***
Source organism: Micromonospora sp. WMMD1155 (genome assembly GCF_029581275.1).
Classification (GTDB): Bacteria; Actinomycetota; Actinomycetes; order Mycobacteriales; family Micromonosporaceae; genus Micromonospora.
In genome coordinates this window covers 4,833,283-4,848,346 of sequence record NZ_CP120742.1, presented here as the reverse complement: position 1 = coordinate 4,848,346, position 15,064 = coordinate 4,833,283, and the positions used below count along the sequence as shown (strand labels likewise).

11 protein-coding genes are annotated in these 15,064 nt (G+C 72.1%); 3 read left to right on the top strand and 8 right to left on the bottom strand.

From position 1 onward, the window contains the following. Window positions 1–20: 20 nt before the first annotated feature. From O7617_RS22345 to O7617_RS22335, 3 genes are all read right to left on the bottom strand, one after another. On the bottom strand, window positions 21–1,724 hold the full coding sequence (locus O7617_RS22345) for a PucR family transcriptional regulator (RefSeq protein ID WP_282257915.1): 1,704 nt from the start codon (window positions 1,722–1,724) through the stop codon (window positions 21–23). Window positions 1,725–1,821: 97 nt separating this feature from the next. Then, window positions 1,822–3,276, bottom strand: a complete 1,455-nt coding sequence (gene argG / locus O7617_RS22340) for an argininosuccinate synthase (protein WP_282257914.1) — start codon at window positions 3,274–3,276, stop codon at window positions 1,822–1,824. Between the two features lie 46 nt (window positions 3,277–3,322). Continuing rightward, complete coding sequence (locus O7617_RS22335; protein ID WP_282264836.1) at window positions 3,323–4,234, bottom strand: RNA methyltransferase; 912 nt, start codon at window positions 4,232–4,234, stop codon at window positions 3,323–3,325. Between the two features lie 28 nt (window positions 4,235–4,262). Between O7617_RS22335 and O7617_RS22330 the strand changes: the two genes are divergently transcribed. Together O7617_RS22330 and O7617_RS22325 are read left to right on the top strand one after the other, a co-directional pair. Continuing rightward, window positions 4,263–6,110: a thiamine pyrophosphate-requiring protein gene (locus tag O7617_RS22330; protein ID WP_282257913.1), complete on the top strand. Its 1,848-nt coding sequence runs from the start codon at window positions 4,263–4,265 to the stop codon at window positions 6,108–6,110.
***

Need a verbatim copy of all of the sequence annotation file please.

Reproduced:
Source organism: Micromonospora sp. WMMD1155 (genome assembly GCF_029581275.1).
Classification (GTDB): Bacteria; Actinomycetota; Actinomycetes; order Mycobacteriales; family Micromonosporaceae; genus Micromonospora.
In genome coordinates this window covers 4,833,283-4,848,346 of sequence record NZ_CP120742.1, presented here as the reverse complement: position 1 = coordinate 4,848,346, position 15,064 = coordinate 4,833,283, and the positions used below count along the sequence as shown (strand labels likewise).

11 protein-coding genes are annotated in these 15,064 nt (G+C 72.1%); 3 read left to right on the top strand and 8 right to left on the bottom strand.

From position 1 onward, the window contains the following. Window positions 1–20: 20 nt before the first annotated feature. From O7617_RS22345 to O7617_RS22335, 3 genes are all read right to left on the bottom strand, one after another. On the bottom strand, window positions 21–1,724 hold the full coding sequence (locus O7617_RS22345) for a PucR family transcriptional regulator (RefSeq protein ID WP_282257915.1): 1,704 nt from the start codon (window positions 1,722–1,724) through the stop codon (window positions 21–23). Window positions 1,725–1,821: 97 nt separating this feature from the next. Then, window positions 1,822–3,276, bottom strand: a complete 1,455-nt coding sequence (gene argG / locus O7617_RS22340) for an argininosuccinate synthase (protein WP_282257914.1) — start codon at window positions 3,274–3,276, stop codon at window positions 1,822–1,824. Between the two features lie 46 nt (window positions 3,277–3,322). Continuing rightward, complete coding sequence (locus O7617_RS22335; protein ID WP_282264836.1) at window positions 3,323–4,234, bottom strand: RNA methyltransferase; 912 nt, start codon at window positions 4,232–4,234, stop codon at window positions 3,323–3,325. Between the two features lie 28 nt (window positions 4,235–4,262). Between O7617_RS22335 and O7617_RS22330 the strand changes: the two genes are divergently transcribed. Together O7617_RS22330 and O7617_RS22325 are read left to right on the top strand one after the other, a co-directional pair. Continuing rightward, window positions 4,263–6,110: a thiamine pyrophosphate-requiring protein gene (locus tag O7617_RS22330; protein ID WP_282257913.1), complete on the top strand. Its 1,848-nt coding sequence runs from the start codon at window positions 4,263–4,265 to the stop codon at window positions 6,108–6,110.